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An interview with Evolve Hospitality on how to attract and retain chefs to work in the hospitality industry

032 NCOTY Mentor Day

How do we attract and retain chefs to work in the hospitality industry?

The National Chef of the Year is proud to work alongside so many fantastic sponsors who are all experts in their fields. At our NCOTY mentor day there was much debate about how chefs create their own personal brand and we were delighted to have Ed Vokes, from Evolve as part of that panel. We caught up with him after the event to find out more about his views on attracting and retaining talent and the importance of showcasing your skills.

Evolve is the official hospitality staffing partner for NCOTY, why is supporting the competition so important to you and the team at Evolve?

It is so important for Evolve to be involved in sponsoring and staffing the NCOTY competition in which we are now in our fourth year. It is one of the most respected culinary titles and it helps to develop and support emerging talent. We believe it is so important to invest in and nurture new talent and shout about what a great industry hospitality is and try to encourage a new generation to work in the kitchen and strive to achieve their dreams. It’s a great event for us to be associated with and its also great for our staff to be exposed to the event as a place to work.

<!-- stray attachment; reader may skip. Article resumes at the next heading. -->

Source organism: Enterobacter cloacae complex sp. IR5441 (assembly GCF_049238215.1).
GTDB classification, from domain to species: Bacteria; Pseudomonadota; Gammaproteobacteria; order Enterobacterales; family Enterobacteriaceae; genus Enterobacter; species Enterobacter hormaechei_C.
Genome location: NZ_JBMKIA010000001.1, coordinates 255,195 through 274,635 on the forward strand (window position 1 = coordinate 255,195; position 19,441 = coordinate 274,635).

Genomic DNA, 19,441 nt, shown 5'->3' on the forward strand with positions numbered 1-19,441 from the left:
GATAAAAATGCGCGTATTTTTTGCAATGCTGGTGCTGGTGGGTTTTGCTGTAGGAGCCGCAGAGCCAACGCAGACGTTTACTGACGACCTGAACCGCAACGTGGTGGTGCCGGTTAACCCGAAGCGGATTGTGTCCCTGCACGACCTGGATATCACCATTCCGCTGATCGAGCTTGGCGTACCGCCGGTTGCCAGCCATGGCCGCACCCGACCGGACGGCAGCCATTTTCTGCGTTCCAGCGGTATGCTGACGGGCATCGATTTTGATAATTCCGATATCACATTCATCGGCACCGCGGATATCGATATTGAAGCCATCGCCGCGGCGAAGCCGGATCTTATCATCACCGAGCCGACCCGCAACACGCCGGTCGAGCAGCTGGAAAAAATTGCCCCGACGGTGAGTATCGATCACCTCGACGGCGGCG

Entering NCOTY can massively raise the profile of a chef, how does entering competitions have an impact on a chef’s career?

In my experience chefs enter the competition for a number of different reasons and they come from kitchens in a variety of sectors of the industry. Often the exposure that the competition gives chefs, especially the finalists can lead directly to them moving on to the next step in their career. For some it can be life changing. For others it is all about the personal journey and they enter purely to achieve something for themselves. However, it is not a competition to enter into half-heartedly. It is a real commitment and a dedication and desire to succeed is what will lead to success but there is no doubt that entering the competition will open doors for you to opportunities you never imagined.